Some cosmetic dentists may push unnecessarily for prosthodontic treatment in adolescents or young to middle-aged adults who have otherwise healthy teeth that only necessitate whitening or more routine cleaning. As preparation for veneers requires shaving down the tooth in some cases, sensitivity and decay will be a problem even if the procedure is properly performed. In addition, a veneer's maintenance cost can also be prohibitive for many individuals. Veneer placement should be limited to individuals with significant aesthetic problems, such as badly cracked or broken teeth, that do not meet the requirements for a crown or full replacement.

Additional contraindications include but are not limited to the following: poor oral hygiene, uncontrolled gingival disease, high cavities rate, parafunction, no enamel, unreasonable patient expectations, large existing restorations.[1]


Several classification systems are possible for veneers. One system suggested in 2012 is called the Nankali Veneer Classification and divides the veneers as follows:

  • Labial surface coverage
    • No incisal involvement
    • Feathered incisal edge
    • Incisal overlap
  • Interproximal preparations
    • No contact point involvement
    • Contact point level
    • Passed contact point
  • Materials

Types of veneer preparations[edit]

There are four basic preparation designs for porcelain laminate veneers:[9] window, feather, bevel, and incisal overlap.

Recent technological advances have been made which allow the construction of ultra-thin porcelain laminate veneers. These veneers require only very modest, or in some instances, no reduction of the tooth structure. These are often referred to as "non-prep" veneers.[10]


In the past, the only way to correct dental imperfections was to cover the tooth with a crown. Today, in most cases, there are several possibilities from which to pick: crown, composite resin bonding, cosmetic contouring or orthodontics.


Veneers were invented by California dentist Charles Pincus in 1928 to be used for a film shoot for temporarily changing the appearance of actors' teeth.[11] Later, in 1937 he fabricated acrylic veneers to be retained by denture adhesive, which were only cemented temporarily because there was very little adhesion. The introduction of etching in 1959 by Dr. Michael Buonocore aimed to follow a line of investigation of bonding porcelain veneers to etched enamel. Research in 1982 by Simonsen and Calamia[12] revealed that porcelain could be etched with hydrofluoric acid, and bond strengths could be achieved between composite resins and porcelain that were predicted to be able to hold porcelain veneers on to the surface of a tooth permanently. This was confirmed by Calamia[13] in an article describing a technique for fabrication, and placement of etched bonded porcelain veneers using a refractory model technique and Horn[14] describing a platinum foil technique for veneer fabrication. Additional articles have proven the long-term reliability of this technique.[15][16][17][18][19][20][21][22][23]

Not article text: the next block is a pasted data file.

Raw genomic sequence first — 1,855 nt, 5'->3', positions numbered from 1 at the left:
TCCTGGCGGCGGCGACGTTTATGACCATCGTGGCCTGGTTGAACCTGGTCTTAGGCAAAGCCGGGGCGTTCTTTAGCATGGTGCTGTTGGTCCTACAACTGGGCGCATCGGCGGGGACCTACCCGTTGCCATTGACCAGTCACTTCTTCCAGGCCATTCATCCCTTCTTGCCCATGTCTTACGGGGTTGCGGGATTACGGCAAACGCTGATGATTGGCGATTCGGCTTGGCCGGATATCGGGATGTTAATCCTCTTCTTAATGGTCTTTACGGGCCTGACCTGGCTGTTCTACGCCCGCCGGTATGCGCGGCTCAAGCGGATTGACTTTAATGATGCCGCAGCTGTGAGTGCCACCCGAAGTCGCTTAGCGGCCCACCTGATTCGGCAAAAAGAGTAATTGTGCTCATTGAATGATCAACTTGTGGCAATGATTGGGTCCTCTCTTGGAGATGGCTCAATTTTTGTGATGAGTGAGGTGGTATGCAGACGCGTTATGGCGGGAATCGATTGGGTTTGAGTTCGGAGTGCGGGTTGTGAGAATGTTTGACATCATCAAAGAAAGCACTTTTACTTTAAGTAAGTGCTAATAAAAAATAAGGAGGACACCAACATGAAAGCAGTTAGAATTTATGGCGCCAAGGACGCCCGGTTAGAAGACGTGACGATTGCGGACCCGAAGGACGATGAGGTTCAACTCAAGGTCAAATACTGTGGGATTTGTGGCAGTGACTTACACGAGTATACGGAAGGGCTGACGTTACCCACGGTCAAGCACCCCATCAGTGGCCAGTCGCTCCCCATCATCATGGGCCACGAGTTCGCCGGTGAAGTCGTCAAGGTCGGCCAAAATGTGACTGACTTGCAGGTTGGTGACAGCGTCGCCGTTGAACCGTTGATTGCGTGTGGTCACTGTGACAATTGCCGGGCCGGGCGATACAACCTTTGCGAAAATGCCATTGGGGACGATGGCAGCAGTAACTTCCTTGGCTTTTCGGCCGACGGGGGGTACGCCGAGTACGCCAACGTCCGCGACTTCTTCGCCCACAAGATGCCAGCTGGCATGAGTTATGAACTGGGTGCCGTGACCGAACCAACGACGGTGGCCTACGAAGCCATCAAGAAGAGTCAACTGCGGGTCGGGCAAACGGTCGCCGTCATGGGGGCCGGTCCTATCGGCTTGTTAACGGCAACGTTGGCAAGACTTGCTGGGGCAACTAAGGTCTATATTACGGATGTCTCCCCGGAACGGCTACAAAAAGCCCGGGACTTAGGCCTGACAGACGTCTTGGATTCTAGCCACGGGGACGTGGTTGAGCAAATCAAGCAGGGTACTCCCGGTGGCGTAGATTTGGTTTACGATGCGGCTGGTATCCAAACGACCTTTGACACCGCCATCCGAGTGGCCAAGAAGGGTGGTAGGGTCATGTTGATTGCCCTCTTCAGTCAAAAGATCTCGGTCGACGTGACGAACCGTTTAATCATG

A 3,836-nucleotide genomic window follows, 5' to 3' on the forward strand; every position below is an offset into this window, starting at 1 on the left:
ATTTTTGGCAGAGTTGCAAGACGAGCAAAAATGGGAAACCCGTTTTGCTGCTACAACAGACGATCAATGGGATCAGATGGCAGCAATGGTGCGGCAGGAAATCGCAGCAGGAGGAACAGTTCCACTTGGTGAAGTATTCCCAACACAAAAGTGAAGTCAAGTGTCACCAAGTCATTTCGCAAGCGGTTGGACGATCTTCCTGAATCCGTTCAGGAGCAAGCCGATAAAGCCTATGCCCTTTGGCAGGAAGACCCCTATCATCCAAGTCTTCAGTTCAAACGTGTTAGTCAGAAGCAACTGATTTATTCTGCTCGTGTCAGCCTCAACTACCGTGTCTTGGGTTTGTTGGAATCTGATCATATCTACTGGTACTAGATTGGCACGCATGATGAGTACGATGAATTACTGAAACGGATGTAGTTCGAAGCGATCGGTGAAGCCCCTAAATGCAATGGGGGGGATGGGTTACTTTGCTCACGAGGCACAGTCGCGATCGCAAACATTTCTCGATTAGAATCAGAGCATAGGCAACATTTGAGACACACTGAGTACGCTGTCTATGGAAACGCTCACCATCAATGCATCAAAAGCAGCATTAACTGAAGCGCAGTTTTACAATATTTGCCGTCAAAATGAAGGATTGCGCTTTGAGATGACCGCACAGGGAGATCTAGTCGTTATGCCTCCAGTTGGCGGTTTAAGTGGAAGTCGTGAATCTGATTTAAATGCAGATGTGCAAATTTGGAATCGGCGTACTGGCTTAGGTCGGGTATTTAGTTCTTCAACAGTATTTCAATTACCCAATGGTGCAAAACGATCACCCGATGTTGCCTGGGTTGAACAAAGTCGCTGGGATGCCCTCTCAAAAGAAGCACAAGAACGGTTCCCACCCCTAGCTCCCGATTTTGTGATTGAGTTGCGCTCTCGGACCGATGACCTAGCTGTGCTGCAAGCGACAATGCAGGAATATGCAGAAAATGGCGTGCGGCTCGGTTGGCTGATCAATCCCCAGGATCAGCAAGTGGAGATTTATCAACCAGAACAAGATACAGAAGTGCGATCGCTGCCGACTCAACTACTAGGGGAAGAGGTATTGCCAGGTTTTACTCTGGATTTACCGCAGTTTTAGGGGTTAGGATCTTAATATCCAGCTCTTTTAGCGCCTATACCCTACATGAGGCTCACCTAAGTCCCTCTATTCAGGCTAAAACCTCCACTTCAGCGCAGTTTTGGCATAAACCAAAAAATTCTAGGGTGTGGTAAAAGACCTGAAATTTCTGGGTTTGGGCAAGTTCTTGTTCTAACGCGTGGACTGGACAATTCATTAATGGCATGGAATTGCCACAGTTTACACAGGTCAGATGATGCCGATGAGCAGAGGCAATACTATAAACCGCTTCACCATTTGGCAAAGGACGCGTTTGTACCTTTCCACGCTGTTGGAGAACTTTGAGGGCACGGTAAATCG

Today, with improved cements and bonding agents, they typically last 10–30 years. They may have to be replaced in this time due to cracking, leaking, chipping, discoloration, decay, shrinkage of the gum line and damage from injury or tooth grinding. The cost of veneers can vary depending on the experience and location of the dentist. In the US, costs range anywhere from $1,000 a tooth upwards to $3,000 a tooth as of 2011. Porcelain veneers are more durable and less likely to stain than veneers made of composite.[24]

See also[edit]


  1. ^ a b c d e Mitchell, David and Laura (2016). Oxford Handbook of Clinical Dentistry. OXFORD. ISBN 978-0-19-879581-0.
  2. ^ ELHAMID A., AAZZAB B. Les facettes en céramique : de l'indication à l'utilisation Le courrier du dentiste
  3. ^ "The Awesome History and Future of Dental Veneers". Oakville Place Dental Office. 2016-04-20. Retrieved 2019-10-31.